By GLENN GARVIN
A quiet but intense conflict between Panamanian and U.S. officials
over how to
commemorate the transfer of the Panama Canal later year this broke into the
open Wednesday, as Panamanian authorities strongly denied reports among their
own diplomats that they plan to invite Cuban leader Fidel Castro to the canal
``There is no truth in that, no truth in that, no truth in that,''
Panama's deputy foreign minister, told The Herald. ``There is no truth in that
whatsoever. These are ceremonies for the Panamanian and U.S. governments.''
Arias' denial followed statements to reporters by Marcos Alarcon,
ambassador to Cuba, that Castro will be invited to the Dec. 14 ceremonies
because he is one of the 20th Century's ``most transcendental'' political figures.
Other Panamanian diplomats said they had been told that their
planned to use the threat of an invitation to Castro to obtain a more prestigious
head of the U.S. delegation to the ceremony. ``We want Bill Clinton or Al Gore,
not the secretary of transportation,'' a senior Panamanian official said in
describing the plan, according to one of the country's diplomats.
Who will head the U.S. delegation has been a festering issue between
Panamanian and U.S. officials for the past year. In Panama, where the transfer of
the canal is regarded as the single most important event since the country won
independence from Colombia in 1903, it has long been assumed that President
Clinton would lead the U.S. entourage.
That assumption, though, wasn't shared in Washington, where the
transfer of the
canal -- which was negotiated in 1978 -- is largely viewed as old business. The
lack of interest in Washington was compounded by the fact that the canal
transfer, by treaty, must take place on Dec. 31. U.S. officials began gently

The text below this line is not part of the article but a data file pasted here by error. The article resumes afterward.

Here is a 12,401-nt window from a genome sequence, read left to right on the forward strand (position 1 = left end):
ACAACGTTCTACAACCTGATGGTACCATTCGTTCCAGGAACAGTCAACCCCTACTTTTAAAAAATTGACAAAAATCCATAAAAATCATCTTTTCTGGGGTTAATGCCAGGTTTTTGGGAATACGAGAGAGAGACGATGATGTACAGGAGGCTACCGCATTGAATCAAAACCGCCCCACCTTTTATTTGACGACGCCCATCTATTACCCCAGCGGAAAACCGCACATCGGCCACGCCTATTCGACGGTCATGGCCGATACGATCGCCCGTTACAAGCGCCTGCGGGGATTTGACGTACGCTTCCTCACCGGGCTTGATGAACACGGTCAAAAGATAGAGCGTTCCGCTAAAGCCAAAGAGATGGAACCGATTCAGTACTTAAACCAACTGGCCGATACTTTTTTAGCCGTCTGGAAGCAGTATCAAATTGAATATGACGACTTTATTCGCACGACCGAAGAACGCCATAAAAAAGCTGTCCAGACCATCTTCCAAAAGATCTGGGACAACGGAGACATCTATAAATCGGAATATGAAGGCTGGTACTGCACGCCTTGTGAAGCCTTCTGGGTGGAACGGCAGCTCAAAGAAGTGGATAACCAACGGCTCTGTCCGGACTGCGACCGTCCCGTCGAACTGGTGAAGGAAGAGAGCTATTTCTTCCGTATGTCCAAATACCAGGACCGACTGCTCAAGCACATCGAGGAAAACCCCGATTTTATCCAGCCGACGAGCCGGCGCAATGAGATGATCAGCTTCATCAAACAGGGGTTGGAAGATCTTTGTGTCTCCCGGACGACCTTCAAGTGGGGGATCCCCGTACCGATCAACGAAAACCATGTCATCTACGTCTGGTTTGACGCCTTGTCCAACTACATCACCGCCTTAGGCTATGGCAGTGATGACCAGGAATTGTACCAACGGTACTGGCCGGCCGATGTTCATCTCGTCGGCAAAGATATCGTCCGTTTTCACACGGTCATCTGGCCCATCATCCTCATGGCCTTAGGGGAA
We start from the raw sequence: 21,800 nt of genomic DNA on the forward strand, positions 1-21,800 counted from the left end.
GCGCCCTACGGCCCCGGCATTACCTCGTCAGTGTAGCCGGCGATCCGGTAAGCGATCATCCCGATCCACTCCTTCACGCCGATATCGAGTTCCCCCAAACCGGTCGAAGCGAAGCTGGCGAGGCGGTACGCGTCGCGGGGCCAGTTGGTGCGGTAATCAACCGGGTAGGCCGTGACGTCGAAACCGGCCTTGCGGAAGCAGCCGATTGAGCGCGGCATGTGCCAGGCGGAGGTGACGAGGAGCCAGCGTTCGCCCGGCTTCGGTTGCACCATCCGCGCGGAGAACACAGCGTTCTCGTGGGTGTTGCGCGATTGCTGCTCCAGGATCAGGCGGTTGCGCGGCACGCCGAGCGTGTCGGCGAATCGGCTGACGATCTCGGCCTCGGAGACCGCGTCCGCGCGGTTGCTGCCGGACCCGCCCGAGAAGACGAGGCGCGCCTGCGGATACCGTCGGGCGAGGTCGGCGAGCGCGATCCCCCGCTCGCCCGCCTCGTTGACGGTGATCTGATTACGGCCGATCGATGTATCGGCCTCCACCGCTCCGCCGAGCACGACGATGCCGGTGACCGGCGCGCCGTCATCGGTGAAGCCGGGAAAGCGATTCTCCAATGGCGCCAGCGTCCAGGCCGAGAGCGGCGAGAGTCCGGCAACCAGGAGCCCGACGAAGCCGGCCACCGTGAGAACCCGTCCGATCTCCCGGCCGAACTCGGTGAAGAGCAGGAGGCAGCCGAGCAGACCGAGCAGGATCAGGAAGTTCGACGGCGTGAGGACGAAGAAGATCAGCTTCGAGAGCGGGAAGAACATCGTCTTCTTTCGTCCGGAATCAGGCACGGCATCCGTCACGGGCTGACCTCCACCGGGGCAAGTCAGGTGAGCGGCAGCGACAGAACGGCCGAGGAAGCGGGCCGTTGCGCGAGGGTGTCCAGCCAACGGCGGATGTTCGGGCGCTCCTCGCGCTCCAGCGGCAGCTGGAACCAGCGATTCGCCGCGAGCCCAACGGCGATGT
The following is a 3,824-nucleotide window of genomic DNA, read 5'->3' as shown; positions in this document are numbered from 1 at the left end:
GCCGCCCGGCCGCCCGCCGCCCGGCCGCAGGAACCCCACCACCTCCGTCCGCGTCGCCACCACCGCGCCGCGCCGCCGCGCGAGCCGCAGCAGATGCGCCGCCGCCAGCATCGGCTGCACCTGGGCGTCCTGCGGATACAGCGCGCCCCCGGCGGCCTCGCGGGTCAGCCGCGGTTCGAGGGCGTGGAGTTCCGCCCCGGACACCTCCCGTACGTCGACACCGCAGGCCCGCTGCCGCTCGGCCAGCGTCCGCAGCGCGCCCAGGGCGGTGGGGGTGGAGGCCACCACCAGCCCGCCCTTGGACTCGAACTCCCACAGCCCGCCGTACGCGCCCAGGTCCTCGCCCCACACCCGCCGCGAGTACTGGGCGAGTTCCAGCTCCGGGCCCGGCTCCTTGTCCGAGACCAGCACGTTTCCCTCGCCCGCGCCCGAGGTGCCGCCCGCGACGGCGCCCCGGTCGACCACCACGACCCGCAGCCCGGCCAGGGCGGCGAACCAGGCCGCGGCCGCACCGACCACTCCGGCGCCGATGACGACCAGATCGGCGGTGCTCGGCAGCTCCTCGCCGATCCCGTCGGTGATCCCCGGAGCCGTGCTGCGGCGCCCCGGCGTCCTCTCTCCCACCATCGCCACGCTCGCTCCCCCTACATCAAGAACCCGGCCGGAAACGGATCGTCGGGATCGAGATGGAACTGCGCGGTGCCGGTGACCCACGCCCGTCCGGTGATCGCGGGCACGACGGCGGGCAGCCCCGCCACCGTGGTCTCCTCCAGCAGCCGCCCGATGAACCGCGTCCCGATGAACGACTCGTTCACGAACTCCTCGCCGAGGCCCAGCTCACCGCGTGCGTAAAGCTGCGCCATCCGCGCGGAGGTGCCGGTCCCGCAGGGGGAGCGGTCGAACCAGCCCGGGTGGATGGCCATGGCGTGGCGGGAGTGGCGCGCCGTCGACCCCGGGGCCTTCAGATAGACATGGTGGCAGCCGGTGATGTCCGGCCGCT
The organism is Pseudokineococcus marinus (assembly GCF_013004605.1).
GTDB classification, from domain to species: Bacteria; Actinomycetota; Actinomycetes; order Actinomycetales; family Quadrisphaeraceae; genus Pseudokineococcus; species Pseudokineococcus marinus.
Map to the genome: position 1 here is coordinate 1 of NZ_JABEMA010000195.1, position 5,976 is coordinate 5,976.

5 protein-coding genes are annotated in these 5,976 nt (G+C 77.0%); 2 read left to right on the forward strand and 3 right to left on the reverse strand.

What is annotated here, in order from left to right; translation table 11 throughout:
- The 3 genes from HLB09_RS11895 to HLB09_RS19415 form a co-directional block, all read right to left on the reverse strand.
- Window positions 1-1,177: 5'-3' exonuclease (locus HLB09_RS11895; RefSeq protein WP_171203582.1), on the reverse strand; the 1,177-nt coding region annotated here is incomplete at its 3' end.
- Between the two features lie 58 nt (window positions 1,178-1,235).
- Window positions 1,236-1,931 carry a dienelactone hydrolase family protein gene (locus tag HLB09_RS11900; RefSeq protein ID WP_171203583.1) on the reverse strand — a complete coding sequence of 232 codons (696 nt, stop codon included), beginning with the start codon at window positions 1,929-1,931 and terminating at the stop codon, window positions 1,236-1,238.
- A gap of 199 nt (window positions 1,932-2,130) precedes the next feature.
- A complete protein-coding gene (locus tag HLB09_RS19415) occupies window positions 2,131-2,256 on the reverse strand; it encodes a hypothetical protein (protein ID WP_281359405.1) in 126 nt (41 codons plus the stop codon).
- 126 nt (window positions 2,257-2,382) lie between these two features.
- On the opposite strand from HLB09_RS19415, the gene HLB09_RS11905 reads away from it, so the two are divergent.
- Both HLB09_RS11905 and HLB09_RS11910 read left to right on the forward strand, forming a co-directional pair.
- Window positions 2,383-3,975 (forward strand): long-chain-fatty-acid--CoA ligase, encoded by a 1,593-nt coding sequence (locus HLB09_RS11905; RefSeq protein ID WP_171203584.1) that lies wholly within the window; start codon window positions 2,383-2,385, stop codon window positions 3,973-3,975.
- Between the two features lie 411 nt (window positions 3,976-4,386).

signaling their Panamanian counterparts more than a year ago that it was unlikely
that Clinton would spend the eve of the millennium outside the United States.
But even when Panama agreed to move official ceremonies to Dec.
14 to avoid
the millennium conflict, it failed to stir enthusiasm in Washington. U.S. officials
began floating the idea of former President Jimmy Carter, who negotiated and
signed the 1978 treaty, as the official U.S. representative at the canal transfer.
ALBRIGHT PLANS VISIT
That idea failed to stir the Panamanians, and the current plan
is for Secretary of
State Madeleine Albright to head the U.S. delegation. But Panamanians
nonetheless are holding out hope for Clinton, and Panamanian President Mireya
Moscoso is expected to broach the topic when she visits Washington next week.
``We expect the U.S. delegation to be headed by President Clinton,''
Wednesday. In any event, he added, Fidel Castro will be not be invited, because
it would create an embarrassing situation all around if the Cuban leader attended
and was snubbed by U.S. officials.
``We have diplomatic relations with Cuba,'' Arias noted, ``and
we do not want to
create any situation that is not good for the relations we have with the Cuban
He said invitations will be issued to all the member nations of
the Organization of
American States, who witnessed the canal treaty signing; France, which
sponsored the original, unsuccessful, attempt to build a canal across Panama;
Japan, which sits on an international commission on the canal's future; and
U.S. FORCES DWINDLE
The tussle over the closing ceremonies comes amid major new reductions
military forces in Panama. Only 561 U.S. troops are still there, down from around
10,000 just a few years ago. Within two weeks, the number will drop below 400.
On Nov. 1, the U.S. will return Howard Air Force Base and Fort Kobbe to
Panamanian custody, leaving no U.S. military presence on the canal's west bank.
So few troops are left that the AM radio station that served U.S.
forces leaves the
air Friday. The military TV station operated by the Southern Command Network
has eliminated its local programming and slashed its staff to two, just enough to
manage satellite feeds. The TV station, an FM radio station, and the Fort Clayton
post office are all scheduled to close Nov. 22.
Copyright 1999 Miami Herald